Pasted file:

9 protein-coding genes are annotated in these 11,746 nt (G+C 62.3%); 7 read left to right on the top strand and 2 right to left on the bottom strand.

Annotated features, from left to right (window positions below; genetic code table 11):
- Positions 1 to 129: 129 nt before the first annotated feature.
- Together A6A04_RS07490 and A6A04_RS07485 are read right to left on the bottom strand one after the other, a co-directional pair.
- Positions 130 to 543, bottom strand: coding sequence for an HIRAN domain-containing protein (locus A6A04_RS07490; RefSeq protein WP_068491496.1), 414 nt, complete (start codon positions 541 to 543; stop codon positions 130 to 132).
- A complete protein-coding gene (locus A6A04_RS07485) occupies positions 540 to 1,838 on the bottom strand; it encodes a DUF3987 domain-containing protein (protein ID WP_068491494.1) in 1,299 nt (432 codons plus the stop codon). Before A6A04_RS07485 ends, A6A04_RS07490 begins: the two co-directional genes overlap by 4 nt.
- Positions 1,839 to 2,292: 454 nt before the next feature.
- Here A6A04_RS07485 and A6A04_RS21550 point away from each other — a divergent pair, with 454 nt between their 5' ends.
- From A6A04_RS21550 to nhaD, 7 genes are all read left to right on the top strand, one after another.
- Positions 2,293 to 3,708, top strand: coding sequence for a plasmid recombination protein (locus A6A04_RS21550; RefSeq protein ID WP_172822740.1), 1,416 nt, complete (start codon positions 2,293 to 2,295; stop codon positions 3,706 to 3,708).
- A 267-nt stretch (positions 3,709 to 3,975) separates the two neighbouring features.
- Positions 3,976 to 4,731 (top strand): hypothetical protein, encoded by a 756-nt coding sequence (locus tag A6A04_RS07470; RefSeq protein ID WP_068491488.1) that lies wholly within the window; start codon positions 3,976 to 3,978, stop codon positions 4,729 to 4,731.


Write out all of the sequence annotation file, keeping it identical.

9 protein-coding genes are annotated in these 11,746 nt (G+C 62.3%); 7 read left to right on the top strand and 2 right to left on the bottom strand.

Annotated features, from left to right (window positions below; genetic code table 11):
- Positions 1 to 129: 129 nt before the first annotated feature.
- Together A6A04_RS07490 and A6A04_RS07485 are read right to left on the bottom strand one after the other, a co-directional pair.
- Positions 130 to 543, bottom strand: coding sequence for an HIRAN domain-containing protein (locus A6A04_RS07490; RefSeq protein WP_068491496.1), 414 nt, complete (start codon positions 541 to 543; stop codon positions 130 to 132).
- A complete protein-coding gene (locus A6A04_RS07485) occupies positions 540 to 1,838 on the bottom strand; it encodes a DUF3987 domain-containing protein (protein ID WP_068491494.1) in 1,299 nt (432 codons plus the stop codon). Before A6A04_RS07485 ends, A6A04_RS07490 begins: the two co-directional genes overlap by 4 nt.
- Positions 1,839 to 2,292: 454 nt before the next feature.
- Here A6A04_RS07485 and A6A04_RS21550 point away from each other — a divergent pair, with 454 nt between their 5' ends.
- From A6A04_RS21550 to nhaD, 7 genes are all read left to right on the top strand, one after another.
- Positions 2,293 to 3,708, top strand: coding sequence for a plasmid recombination protein (locus A6A04_RS21550; RefSeq protein ID WP_172822740.1), 1,416 nt, complete (start codon positions 2,293 to 2,295; stop codon positions 3,706 to 3,708).
- A 267-nt stretch (positions 3,709 to 3,975) separates the two neighbouring features.
- Positions 3,976 to 4,731 (top strand): hypothetical protein, encoded by a 756-nt coding sequence (locus tag A6A04_RS07470; RefSeq protein ID WP_068491488.1) that lies wholly within the window; start codon positions 3,976 to 3,978, stop codon positions 4,729 to 4,731.